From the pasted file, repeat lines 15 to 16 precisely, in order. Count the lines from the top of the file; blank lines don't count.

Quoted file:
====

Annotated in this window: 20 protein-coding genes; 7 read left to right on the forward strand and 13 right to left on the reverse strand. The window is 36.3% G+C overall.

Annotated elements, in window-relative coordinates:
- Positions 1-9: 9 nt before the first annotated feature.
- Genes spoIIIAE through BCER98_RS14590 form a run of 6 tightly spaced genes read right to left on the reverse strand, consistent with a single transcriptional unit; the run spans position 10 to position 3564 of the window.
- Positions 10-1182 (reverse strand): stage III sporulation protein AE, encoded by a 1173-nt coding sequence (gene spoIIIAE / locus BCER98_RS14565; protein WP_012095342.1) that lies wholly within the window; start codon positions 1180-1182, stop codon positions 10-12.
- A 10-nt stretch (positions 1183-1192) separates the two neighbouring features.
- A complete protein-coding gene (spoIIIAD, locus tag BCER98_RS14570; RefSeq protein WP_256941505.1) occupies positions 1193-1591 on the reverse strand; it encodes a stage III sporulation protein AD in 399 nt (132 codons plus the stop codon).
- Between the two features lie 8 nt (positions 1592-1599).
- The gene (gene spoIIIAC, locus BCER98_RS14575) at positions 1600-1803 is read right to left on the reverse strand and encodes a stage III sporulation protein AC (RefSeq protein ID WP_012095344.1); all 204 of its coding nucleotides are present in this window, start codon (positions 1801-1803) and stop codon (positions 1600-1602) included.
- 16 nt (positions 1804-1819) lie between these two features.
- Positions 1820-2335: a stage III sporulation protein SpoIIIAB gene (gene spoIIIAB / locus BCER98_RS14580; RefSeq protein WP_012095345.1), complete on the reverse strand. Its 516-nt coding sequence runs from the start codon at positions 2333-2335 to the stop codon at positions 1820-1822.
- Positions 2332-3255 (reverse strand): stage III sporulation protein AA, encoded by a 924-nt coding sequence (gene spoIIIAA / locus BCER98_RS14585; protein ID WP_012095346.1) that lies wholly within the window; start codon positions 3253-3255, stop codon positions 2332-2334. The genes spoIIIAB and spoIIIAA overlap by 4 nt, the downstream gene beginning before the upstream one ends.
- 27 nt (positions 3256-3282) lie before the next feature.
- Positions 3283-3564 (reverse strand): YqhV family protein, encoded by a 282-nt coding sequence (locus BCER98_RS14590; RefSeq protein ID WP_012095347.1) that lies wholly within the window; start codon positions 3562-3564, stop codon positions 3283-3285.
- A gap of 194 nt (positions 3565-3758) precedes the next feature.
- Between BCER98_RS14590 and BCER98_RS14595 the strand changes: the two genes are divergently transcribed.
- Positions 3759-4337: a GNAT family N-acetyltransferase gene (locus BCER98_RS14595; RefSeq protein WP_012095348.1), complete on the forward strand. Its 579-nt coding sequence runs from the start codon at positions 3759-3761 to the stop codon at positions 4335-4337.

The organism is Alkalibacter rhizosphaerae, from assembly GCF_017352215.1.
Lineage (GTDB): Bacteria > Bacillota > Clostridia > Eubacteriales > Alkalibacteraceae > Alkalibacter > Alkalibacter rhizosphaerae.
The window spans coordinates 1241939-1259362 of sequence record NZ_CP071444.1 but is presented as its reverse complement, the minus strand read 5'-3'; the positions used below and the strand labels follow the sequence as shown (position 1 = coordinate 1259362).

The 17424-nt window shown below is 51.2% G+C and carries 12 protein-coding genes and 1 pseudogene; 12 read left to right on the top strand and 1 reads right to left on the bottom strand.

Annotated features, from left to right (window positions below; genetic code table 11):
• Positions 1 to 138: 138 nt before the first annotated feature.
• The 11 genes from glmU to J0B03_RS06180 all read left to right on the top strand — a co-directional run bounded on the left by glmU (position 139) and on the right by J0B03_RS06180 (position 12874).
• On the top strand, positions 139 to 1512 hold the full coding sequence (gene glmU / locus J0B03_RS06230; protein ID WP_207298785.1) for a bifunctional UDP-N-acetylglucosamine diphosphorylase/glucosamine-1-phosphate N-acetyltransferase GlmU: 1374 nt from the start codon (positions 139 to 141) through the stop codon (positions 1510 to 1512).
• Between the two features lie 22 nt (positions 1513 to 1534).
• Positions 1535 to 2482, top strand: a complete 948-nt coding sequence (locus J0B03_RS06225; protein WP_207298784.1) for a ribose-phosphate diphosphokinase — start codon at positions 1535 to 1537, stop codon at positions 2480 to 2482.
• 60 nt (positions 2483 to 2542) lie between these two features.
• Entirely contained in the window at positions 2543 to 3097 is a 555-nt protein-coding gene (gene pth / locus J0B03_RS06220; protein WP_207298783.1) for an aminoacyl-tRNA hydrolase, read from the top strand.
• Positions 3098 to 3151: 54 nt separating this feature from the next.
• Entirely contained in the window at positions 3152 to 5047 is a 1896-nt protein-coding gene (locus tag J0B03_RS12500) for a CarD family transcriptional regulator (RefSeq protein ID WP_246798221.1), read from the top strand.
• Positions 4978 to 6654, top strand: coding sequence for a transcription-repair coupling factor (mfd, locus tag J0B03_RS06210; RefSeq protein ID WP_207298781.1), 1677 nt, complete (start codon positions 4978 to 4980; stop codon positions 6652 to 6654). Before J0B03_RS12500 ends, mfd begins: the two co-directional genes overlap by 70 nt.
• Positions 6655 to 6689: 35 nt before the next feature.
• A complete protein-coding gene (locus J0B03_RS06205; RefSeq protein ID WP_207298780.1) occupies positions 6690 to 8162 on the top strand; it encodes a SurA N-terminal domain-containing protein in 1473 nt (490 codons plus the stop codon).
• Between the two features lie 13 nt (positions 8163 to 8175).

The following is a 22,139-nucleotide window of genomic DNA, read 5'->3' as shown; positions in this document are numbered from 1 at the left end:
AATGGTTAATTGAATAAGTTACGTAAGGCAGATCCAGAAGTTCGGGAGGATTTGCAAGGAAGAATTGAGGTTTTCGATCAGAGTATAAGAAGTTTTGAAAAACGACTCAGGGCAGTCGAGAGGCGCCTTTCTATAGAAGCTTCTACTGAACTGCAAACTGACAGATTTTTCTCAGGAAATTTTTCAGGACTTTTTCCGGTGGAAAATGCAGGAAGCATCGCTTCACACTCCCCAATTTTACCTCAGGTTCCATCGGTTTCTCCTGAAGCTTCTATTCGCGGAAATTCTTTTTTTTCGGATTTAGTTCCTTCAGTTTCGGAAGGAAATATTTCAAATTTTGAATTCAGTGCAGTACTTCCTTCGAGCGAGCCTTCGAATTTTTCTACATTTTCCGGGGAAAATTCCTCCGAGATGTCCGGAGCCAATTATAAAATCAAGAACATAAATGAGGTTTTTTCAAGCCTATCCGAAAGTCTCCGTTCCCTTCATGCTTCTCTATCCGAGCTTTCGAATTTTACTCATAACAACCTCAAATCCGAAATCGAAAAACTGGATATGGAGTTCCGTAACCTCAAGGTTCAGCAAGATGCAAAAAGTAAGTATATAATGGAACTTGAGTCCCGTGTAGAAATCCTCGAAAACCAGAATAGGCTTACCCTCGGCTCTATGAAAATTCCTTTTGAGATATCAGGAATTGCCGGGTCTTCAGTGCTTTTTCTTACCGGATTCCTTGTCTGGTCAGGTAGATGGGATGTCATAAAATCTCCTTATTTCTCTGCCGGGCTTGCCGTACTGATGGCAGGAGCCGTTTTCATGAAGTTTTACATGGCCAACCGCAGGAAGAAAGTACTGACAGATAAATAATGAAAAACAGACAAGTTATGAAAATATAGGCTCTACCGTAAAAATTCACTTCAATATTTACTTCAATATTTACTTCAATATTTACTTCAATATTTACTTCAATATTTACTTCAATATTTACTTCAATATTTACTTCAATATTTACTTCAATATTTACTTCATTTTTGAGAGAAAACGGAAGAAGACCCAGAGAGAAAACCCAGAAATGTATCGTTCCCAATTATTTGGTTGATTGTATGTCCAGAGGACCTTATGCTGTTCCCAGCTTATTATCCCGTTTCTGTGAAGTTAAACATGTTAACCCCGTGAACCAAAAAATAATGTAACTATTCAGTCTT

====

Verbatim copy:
- A gap of 194 nt (positions 3565-3758) precedes the next feature.
- Between BCER98_RS14590 and BCER98_RS14595 the strand changes: the two genes are divergently transcribed.